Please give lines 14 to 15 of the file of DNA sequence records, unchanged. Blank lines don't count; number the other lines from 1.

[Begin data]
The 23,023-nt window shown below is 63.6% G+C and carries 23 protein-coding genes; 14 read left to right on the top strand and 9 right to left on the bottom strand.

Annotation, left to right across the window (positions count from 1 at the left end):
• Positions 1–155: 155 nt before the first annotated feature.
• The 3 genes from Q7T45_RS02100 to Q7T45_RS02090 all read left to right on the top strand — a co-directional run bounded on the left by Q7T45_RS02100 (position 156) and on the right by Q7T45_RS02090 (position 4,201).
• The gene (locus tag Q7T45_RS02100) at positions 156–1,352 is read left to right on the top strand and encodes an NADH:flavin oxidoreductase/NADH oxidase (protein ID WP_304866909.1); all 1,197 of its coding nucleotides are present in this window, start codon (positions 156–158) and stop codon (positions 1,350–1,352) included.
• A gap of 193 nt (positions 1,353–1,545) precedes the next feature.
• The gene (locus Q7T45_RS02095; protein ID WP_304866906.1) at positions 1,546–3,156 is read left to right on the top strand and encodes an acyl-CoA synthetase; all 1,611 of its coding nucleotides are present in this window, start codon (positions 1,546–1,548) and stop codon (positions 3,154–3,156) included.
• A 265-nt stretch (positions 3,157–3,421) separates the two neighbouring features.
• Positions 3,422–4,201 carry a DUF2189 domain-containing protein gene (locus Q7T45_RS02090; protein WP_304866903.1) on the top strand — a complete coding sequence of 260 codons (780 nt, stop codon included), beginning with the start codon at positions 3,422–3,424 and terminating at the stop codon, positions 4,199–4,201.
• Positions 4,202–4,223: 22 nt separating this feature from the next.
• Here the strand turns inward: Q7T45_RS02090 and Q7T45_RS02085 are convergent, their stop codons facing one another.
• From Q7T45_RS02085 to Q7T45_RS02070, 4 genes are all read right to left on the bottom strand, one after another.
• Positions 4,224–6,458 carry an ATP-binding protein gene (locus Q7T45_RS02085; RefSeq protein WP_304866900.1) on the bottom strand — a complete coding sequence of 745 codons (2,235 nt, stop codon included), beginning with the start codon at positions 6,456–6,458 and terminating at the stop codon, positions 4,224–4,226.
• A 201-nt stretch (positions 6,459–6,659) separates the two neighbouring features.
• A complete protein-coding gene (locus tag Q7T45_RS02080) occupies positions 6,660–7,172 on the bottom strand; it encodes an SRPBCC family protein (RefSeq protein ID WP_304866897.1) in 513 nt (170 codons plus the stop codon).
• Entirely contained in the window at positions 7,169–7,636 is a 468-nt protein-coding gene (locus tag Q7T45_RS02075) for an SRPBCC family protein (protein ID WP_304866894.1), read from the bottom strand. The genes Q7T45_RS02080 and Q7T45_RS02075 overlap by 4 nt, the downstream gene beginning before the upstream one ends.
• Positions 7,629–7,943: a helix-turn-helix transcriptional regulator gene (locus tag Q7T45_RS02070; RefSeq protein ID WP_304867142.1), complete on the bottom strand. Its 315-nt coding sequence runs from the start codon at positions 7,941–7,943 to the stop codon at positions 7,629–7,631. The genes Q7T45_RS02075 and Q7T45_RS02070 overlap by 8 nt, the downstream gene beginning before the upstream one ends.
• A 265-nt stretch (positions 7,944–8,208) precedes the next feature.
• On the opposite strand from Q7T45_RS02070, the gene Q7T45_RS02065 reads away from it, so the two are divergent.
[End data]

• A 201-nt stretch (positions 6,459–6,659) separates the two neighbouring features.
• A complete protein-coding gene (locus tag Q7T45_RS02080) occupies positions 6,660–7,172 on the bottom strand; it encodes an SRPBCC family protein (RefSeq protein ID WP_304866897.1) in 513 nt (170 codons plus the stop codon).